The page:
Financial Tools / Affordability
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What does affordable mean to the average consumer? How do we define affordable with debt easily available nowadays? Low interest rates are seducing consumers deeper in a financial hole! Really, does affordable matter when consumers seem to be coping with increasing debt loads? Then again, do we consider affordable housing separately from affordable medical care, or affordable transportation?
I believe we should view affordable in two ways. For a house, we should consider affordable as the ability to make a downpayment of at least 20% with zero consumer debt, and a mortgage that fits in a otherwise debt free budget; It is ability to buy the house so that the total estimated ongoing costs, including a mortgage, do not compromise current and projected household budgets, plans and commitments. For all other items, affordable is the ability to pay for an item without debt, and not compromise current and projected household budgets, plans and commitments.
Today, people don't consider affordability before spending; instead, they look at payment terms. I suggest the overarching goal for each household should be to live a debt-free lifestyle. Therefore, households should consider affordability before committing to spend. That's why I developed the Affordability Index.
I believe a person should not borrow to buy any item other than her home. Accordingly, excluding your home, you can't afford to buy an item if you must borrow to get it. To buy a vehicle, a fridge, stove, or other consumer item, pay cash, including using a credit card and paying the full balance.
Governments try to define affordability for us. They want households to use the same reckless Ponzi-style funding they use to waste taxpayers’ monies. Reject their approach. Each household memeber should decide if he or she can afford to buy a home. Here is a simple checklist I suggest you review. Ensure each of these criteria exist before you conclude you can afford to buy a home.
To get a grip of this challenge, separate two decisions. First, can the home owner afford her present home? Second, if no, how can we work with her to provide affordable housing? While mulling over these two questions, review these seven housing myths.
If the person or family can’t afford the home using my definition, move directly to question two. Don’t try to give so called help by lowering or deferring a few months' mortgage; that’s dishonoring and wasteful. Dishonoring because it gives the impression the family will be able to keep its home. Then, in a few months the family must give up the home. The approach is wasteful because time and money is spent knowing the family must leave the house.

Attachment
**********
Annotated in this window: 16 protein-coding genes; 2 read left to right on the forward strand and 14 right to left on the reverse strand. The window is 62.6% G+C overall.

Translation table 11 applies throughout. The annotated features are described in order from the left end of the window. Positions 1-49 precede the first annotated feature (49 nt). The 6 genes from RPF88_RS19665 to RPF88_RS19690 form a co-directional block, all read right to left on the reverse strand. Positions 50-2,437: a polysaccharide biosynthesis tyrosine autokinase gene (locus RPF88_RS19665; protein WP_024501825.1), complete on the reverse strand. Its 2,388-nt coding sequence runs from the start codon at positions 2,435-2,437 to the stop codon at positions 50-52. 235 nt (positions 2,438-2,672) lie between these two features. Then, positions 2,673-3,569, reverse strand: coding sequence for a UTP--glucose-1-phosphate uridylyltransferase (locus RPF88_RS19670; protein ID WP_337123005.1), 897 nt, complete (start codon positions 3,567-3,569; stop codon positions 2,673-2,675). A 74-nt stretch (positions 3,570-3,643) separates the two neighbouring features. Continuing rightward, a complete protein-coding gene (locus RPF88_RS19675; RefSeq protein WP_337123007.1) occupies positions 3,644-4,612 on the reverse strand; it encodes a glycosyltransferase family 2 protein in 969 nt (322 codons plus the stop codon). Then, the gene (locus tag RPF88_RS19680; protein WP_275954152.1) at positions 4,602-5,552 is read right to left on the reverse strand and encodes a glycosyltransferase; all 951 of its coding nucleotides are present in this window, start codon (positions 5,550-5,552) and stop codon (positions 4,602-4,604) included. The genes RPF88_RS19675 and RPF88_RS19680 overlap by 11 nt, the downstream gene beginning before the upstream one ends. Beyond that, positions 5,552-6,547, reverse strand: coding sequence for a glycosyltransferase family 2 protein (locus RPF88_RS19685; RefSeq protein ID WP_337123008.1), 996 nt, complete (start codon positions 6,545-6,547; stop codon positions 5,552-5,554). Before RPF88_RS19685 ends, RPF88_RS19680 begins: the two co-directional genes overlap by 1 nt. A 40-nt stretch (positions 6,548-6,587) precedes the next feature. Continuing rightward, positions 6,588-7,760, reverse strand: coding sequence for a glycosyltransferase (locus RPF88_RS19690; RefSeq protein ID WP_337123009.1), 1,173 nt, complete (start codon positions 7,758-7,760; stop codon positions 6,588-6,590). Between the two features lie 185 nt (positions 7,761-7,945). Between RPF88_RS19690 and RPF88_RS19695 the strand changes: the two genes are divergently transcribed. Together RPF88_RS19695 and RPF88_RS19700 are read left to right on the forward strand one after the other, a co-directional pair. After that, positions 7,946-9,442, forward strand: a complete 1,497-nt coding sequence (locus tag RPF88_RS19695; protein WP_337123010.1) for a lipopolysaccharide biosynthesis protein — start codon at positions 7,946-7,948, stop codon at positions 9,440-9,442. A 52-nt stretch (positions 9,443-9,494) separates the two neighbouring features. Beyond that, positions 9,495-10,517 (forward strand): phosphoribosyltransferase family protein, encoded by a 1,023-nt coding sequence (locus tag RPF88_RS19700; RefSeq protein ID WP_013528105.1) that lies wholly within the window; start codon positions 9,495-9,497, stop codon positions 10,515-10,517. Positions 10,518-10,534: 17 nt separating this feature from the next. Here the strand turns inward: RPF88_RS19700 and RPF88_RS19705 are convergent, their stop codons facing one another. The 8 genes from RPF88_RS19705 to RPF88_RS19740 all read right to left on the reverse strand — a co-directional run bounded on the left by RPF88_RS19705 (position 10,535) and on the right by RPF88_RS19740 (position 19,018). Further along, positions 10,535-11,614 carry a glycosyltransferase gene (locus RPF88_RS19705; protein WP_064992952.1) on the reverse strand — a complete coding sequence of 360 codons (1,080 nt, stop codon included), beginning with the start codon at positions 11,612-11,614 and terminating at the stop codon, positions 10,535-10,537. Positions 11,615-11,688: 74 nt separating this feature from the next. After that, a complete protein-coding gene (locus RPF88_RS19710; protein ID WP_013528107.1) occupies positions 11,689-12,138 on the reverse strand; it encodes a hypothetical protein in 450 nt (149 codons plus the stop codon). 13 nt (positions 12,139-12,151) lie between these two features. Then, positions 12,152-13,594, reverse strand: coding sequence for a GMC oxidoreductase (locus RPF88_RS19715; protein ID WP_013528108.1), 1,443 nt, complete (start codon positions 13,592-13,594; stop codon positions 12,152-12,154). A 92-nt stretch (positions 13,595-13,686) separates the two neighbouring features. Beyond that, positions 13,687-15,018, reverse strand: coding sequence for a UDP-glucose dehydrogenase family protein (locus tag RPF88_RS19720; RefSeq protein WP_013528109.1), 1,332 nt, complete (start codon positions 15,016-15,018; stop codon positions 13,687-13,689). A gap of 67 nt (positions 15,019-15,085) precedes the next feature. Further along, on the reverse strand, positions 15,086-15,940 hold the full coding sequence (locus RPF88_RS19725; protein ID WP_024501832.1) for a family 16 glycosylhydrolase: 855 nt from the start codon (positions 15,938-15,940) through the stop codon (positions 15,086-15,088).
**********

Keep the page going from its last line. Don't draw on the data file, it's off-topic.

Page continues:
In these situations, focus on lifestyle counseling including financial planning. Stress lifestyle issues such as affordability, budgeting, anatomy of a mortgage, and stewardship. Teach the virtues of renting when folks can’t afford to buy homes; it is a virtue. Some ownership arrangements give home owners significant risks with no equity. That’s why so many mortgages are higher than home values.
Folks in unaffordable homes need counseling as they work with churches and charities to prepare them to live in rented homes. This could be a long journey. But, if folks reject the victim path and learned from their errors, it could be rewarding.
The affordability calculator will help you answer this question: Can you afford your lifestyle? If you want to be a good steward of God's money and practice effective biblical stewardship, you need to ensure you can afford to spend before you spend. The affordability index is a Christian financial management tool designed to help you stay away from debt. If you use it routinely, you will live debt free.
We developed the Affordability Index to help folks decide, based on preset conditions, if they can afford major outlays. We defined affordability earlier as the ability to buy consumer items without going into debt, and without compromising prior needed commitments. This procedure does not replace dependence on God. Instead, it's meant to help you clarify wants from needs so you might focus your prayers. Let Jesus be your final decision maker. The Affordability Index quantifies contemplated spending decisions based on our PLANE Spending Analysis that asks these five questions:
The Affordability Index has two preconditions. First, define precisely the spending objective. Why am I spending? For example, you might wish to change your car. However, that's not a good spending objective. The real issue is this: What are my current and medium term transport needs? This is a different question that could produce a different answer. Think about this carefully because poor spending objectives' definitions normally lead to excessive spending based chiefly on clever, seductive advertising.
The second precondition is to ensure the proposed spending conforms to the GAS Principle. If it does, answer the PLANE questions above based on a proper definition of your spending objective. After, fill in the Affordability Index Calculator below for the item you believe fits the objective. Decide to apply the Affordability Index to all spending on individual items greater than a predetermined amount. Husbands and wives should use it together. When you use the Affordability Index, always review Matthew 6:24-31. Recall Jesus' promise to supply our needs.
For more information on both the Affordability Index and the PLANE Spending Analysis refer to The New Managing God's Money-The Basics pages 225 to 237. There you will see suggestions to evaluate two exceptions; a car for work, and a special one-off item called a "vase". We would appreciate your comments.
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Each person and family's situation is different and needs separate review.
Before you implement financial decisions, consult an Independent Financial Advisor.